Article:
Dental treatment

theresak
theresak Member Posts: 1,998
edited 19. Jan 2016, 09:45 in Community Chit-chat archive
Having attended the same dental practice since childhood, OH and I decided to move about two years ago, as the aforementioned practice was - not to put too fine a point on it - going to the dogs. They were also 'done' for poor hygiene practice, which was the last straw for me.

The new practice is 'state of the art,' with lots of bright young things looking super-efficient. Today, one of them made me cross - I had X-rays, check-up, then a scale & polish. Normally, as per the instructions from my rheumy, I'm given an antibiotic, in case of infection. So far, so good. Today, however, I got no prescription - the reason being my treatment had been 'non-invasive.' I was informed of this while I was spitting out blood where she'd caught my gums with her scraper.

My rheumy is emphatic that I have a 5 day course after any invasive treatment. Surely shredded gum counts as invasive? I left the phone numbers of my rheumy, my Biologics Nurse and my GP and said I would return tomorrow for my prescription.

Watch this space.

Comments

  • dreamdaisy
    dreamdaisy Member Posts: 31,557
    edited 30. Nov -1, 00:00
    That's not good, is it? As usual we bump into others' ignorance but, because they are the 'professional' they think they are correct and possibly that we are hysterical ninnies. If you are not given a script find out why and then lodge a formal complaint - anything involving blood means an open wound no matter how small that may be. DD
    Have you got the despatches? No, I always walk like this. Eddie Braben
  • stickywicket
    stickywicket Member Posts: 26,339
    edited 30. Nov -1, 00:00
    This is difficult, isn't it? My old dentist retired a few years ago and I love the new one who has changed premises and we, too, are state of the art with Hockney painting to look at :o

    I've never had instructions from my rheumatologist re dentistry and never considered anti-bios for my 6 monthly scale and polish though, yes, there's usually a spot of blood.

    I know there are now real concerns about the routine uses of antibios which is probably why mine was uncertain 2 weeks ago, after extracting a root that the previous dentist had left in :? , whether to give me some or not. I didn't expect trouble. I'd told her I'd omitted my meth that day so we had two clear weeks and I also told her I never had post op problems. So we left it that I'd ring in immediately if anything went even slightly wrong and she told me the warning signs to look for.. It hasn't.

    I was happy with this but I'm sure that, if I'd said my rheumatologist said I must have them, my dentist would have given them.

    I'd suggest you contact your rheumatology helpline to ensure that they still want routine antibios in view of the new medical guidelines. If they do then your dentist must comply.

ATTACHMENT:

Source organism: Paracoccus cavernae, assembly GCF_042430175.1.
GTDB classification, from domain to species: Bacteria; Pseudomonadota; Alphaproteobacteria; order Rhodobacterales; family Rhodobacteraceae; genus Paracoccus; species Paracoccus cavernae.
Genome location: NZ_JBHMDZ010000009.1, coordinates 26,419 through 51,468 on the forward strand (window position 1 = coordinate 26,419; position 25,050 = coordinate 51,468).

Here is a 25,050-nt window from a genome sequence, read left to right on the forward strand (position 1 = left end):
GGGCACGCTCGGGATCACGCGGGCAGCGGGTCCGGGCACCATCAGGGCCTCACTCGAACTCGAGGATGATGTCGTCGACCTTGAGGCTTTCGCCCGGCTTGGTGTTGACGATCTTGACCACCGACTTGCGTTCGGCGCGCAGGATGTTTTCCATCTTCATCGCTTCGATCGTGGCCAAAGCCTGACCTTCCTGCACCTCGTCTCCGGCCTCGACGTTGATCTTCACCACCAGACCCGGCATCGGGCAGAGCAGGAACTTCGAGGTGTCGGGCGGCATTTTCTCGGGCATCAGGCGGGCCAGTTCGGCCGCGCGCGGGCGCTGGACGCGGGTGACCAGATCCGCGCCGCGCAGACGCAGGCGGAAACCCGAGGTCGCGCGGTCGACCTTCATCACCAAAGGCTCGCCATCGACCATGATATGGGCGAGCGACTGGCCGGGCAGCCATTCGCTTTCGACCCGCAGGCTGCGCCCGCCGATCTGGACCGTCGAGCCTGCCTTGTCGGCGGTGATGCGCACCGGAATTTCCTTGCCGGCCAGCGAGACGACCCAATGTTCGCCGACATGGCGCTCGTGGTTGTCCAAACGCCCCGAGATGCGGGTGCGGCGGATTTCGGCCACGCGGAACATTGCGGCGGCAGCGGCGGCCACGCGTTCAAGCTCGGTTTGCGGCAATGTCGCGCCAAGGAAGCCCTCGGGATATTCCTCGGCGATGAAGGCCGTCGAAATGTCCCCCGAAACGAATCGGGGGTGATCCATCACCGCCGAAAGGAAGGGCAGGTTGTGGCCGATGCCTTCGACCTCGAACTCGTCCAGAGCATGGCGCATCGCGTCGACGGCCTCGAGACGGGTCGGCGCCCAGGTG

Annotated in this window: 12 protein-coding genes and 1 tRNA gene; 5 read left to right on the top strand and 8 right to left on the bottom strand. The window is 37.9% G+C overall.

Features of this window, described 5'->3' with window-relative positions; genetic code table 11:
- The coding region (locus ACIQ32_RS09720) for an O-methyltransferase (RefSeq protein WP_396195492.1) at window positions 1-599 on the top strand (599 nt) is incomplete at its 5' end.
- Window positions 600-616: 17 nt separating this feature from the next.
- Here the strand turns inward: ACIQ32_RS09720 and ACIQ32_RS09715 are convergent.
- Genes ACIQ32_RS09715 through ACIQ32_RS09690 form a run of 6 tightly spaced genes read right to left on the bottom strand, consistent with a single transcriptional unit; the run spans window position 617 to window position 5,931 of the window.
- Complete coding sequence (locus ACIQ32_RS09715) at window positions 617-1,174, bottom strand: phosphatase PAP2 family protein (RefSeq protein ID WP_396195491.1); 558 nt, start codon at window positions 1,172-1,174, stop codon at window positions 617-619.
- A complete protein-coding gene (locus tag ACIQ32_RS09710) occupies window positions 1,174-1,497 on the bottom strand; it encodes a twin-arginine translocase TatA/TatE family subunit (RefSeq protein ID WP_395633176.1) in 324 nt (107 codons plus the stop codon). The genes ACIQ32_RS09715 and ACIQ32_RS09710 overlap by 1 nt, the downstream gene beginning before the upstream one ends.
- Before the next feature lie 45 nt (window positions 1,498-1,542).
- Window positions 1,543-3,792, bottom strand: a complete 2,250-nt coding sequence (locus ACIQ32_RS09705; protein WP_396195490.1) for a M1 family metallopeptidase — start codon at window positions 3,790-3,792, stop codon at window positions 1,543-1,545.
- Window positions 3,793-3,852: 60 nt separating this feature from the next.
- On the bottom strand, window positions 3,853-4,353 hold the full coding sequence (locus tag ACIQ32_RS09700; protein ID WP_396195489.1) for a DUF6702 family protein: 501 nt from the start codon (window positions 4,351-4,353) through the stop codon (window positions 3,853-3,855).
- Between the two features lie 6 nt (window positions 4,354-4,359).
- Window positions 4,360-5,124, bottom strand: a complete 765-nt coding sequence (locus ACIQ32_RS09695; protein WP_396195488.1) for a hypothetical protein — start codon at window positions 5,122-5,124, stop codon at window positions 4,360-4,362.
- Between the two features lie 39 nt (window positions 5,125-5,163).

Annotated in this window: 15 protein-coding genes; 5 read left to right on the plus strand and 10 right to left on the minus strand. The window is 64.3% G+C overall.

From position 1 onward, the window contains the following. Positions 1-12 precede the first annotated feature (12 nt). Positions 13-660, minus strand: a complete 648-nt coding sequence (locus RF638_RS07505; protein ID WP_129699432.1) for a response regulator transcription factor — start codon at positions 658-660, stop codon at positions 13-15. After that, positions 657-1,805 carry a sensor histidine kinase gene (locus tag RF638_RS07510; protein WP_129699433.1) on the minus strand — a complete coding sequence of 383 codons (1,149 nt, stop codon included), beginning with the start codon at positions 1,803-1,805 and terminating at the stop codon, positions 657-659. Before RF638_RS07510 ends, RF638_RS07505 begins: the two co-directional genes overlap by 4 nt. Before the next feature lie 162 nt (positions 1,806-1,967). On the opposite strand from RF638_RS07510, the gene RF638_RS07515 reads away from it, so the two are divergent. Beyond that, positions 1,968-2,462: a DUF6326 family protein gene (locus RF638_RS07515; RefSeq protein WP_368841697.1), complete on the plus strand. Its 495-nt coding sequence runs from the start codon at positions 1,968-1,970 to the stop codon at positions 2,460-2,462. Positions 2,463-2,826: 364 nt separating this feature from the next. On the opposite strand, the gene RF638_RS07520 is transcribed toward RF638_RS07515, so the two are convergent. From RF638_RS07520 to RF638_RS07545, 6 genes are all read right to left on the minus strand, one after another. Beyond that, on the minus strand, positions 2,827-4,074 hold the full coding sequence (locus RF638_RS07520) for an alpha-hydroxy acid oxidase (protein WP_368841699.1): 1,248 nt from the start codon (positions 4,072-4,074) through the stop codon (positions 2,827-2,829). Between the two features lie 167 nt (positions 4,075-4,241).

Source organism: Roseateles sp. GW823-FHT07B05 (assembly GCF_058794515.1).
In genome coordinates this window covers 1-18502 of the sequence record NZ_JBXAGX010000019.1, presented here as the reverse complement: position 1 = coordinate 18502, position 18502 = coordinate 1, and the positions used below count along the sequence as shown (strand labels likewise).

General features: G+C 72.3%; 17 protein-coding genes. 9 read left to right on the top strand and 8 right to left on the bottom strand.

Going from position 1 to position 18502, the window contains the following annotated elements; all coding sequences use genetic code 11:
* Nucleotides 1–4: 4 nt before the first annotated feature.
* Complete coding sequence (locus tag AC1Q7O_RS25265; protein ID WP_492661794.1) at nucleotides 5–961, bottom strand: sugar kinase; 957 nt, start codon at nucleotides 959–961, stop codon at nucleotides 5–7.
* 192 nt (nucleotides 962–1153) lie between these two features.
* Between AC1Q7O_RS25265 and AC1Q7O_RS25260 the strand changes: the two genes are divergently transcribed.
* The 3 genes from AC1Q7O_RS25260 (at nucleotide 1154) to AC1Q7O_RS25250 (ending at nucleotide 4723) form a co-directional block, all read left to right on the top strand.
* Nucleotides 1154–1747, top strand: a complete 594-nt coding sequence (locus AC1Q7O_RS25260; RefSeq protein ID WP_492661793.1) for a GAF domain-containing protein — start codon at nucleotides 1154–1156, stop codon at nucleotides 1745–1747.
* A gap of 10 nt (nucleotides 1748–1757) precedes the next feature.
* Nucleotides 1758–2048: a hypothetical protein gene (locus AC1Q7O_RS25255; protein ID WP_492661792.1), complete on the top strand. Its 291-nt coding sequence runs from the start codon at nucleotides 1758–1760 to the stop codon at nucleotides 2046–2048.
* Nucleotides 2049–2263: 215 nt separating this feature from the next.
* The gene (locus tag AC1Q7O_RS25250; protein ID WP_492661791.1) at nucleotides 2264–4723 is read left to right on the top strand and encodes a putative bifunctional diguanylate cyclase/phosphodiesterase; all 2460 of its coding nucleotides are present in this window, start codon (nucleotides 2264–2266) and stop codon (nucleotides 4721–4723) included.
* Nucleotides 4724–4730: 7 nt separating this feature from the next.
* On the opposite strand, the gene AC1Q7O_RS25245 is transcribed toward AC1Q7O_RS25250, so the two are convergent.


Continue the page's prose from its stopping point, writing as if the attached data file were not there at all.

If at first you don't succeed, then skydiving definitely isn't for you.
    Steven Wright
  • barbara12
    barbara12 Member Posts: 21,135
    edited 30. Nov -1, 00:00
    they should know this...infection from the teeth can be quite speedy..so make sure you get that prescription very soon..
    Love
    Barbara
  • theresak
    theresak Member Posts: 1,998
    edited 30. Nov -1, 00:00
    All sorted now. I left a message this morning with my rheumy nurse, who phoned me back at mid-day.My consultant`s instructions are that as long as I`m on a biologic therapy I`m to have an antibiotic after any invasive treatment - the mouth, according to her, is a `cradle for bacteria.` Karl, my rheumy nurse said he`d fax instructions to them, and clearly he already has, as the dental receptionist has just rang to inform me I have a prescription to collect.

    The dental practice do have `form` in this respect, as last year I had something hard and sharp poking through my gum. I thought it was a wisdom tooth which had erupted - mine are all impacted & no-one will extract them due to their position lying on the nerves. One or other of them have broken through the gum over the years, then healed over. This time, however, the dentist was able to remove the `thing` which turned out to be a very fine sliver of bone, necessitating an appointment with the maxillo-facial man.By the time the appointment came round, the gum had healed over, so he said I`d have to come back if it happened again. I was given a 3 day course of penicillin, but ended up at my GP a week later with a very inflamed gum. He said it should have been a 7 day course, and indeed after that it cleared.

    Sorry for the ramble - my teeth are obviously complicated. The MF man looked at my X-rays and said he ` wouldn`t touch those wisdom teeth with a bargepole.`

    It may be easier to swallow ( excuse pun) this state of affairs if I could claim to be wise, but alas, this is not the case.
  • stickywicket
    stickywicket Member Posts: 26,339
    edited 30. Nov -1, 00:00
    I would strongly dispute that last sentence. I think you have sorted this out very sensibly and wisely, especially given your former problems. I hope they remain sorted for future visits.
    If at first you don't succeed, then skydiving definitely isn't for you.
    Steven Wright